Exploring Beech Hill Preserve

While visiting Rockport earlier this month, we discovered the stunning Beech Hill Preserve. The 295-acre preserve offers family-friendly trails alongside protected fields of organic blueberries and wildflowers. Beech Hill is one of those magical, Maine places where visiting feels like a privilege. We arrived at the Beech Hill Road trailhead and decided to take the short 3/4-mile hike to a stunning hilltop that overlooks Penobscot Bay.




MP and CP#1 took turns taking pictures along the way, while the boys forged ahead to the summit. They were looking forward to exploring the grounds surrounding Beech Nut, a historic stone hut (circa 1917) located at the top. MP and CP#1 passed a few dog walkers on the dirt trail (dogs are allowed here on leash) and families of all ages. When the Penobscot Bay came into view, we hiked faster, eager to join DP and CP#2.




The Beech Nut Hut is a beautifully restored stone structure with a sod roof. The interior of the house is open to the public twice a month, May-October, but visitors are always welcome to explore the outside. There is a patio all around Beech Nut, and when we arrived, a group of six were enjoying snacks and drinks together, chatting happily among themselves. MP made a note to bring a picnic dinner next time. With its sweeping, 360º views of the Penobscot and Camden Hills, this is a place you’ll want to linger awhile.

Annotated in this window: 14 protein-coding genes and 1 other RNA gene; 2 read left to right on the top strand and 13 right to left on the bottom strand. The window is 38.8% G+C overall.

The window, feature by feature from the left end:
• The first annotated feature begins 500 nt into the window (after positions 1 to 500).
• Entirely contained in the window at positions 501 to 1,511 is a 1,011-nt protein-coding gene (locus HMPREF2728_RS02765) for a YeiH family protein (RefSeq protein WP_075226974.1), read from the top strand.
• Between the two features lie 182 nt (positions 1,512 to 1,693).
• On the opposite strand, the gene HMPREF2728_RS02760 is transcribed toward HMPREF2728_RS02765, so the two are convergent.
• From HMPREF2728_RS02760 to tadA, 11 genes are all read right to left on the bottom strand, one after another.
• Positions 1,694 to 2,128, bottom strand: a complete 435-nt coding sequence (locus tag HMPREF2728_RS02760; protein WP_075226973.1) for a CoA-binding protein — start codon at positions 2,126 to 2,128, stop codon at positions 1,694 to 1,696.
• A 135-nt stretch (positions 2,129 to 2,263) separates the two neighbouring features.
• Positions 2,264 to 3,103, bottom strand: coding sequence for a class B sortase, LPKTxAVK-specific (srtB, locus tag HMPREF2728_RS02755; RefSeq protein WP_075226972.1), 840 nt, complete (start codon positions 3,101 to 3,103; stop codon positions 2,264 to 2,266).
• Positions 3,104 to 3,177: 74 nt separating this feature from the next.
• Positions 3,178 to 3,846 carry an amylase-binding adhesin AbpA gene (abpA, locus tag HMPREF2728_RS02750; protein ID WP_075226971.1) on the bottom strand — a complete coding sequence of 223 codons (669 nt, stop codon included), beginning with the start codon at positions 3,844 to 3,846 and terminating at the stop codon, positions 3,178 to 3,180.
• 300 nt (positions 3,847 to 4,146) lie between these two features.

While visiting, we learned the Coastal Mountains Land Trust—a group that works to protect land in the western Penobscot Bay—opens the Beech Hill Preserve for free blueberry picking to the public once a year. This year, the preserve opens Saturday, August 2 from 10 a.m. – 2 p.m. If you can’t make it that day, the farm stand on Beech Hill Road sells blueberries through mid-August. FMI: visit here. The CMLT also hosts many family-friendly activities throughout the year, including a story hour, poetry walk, and Kites and Ice Cream event.

Happy adventuring!

PS: More blueberry picking in Limerick, the Kennebunk Plains and Sebago.

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